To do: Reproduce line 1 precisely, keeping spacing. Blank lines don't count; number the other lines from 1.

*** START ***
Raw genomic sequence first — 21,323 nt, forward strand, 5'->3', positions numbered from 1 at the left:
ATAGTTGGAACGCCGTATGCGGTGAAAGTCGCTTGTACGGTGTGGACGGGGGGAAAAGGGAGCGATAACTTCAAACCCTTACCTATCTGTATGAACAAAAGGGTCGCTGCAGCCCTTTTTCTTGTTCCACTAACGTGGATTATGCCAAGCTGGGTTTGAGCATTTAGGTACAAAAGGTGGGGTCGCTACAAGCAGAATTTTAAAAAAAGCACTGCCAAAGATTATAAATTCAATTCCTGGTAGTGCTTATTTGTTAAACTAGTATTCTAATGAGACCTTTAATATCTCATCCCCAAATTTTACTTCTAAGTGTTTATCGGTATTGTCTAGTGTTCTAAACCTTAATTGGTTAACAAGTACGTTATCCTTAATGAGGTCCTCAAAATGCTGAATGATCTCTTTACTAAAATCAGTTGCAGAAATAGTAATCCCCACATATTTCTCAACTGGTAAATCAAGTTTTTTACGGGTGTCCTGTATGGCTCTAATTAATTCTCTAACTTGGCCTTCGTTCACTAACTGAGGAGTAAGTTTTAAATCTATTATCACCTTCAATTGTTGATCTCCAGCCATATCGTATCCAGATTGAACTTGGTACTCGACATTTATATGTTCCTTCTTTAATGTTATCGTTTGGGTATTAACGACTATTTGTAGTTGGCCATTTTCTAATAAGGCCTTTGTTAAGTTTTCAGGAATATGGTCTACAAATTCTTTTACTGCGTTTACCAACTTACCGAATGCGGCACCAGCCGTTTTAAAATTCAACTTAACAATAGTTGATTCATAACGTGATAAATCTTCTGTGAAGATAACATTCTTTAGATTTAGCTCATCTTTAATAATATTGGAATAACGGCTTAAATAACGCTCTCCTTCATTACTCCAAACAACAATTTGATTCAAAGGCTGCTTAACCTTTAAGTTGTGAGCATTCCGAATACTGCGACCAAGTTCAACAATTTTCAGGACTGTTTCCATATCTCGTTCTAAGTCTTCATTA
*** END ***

Raw genomic sequence first — 21,323 nt, forward strand, 5'->3', positions numbered from 1 at the left: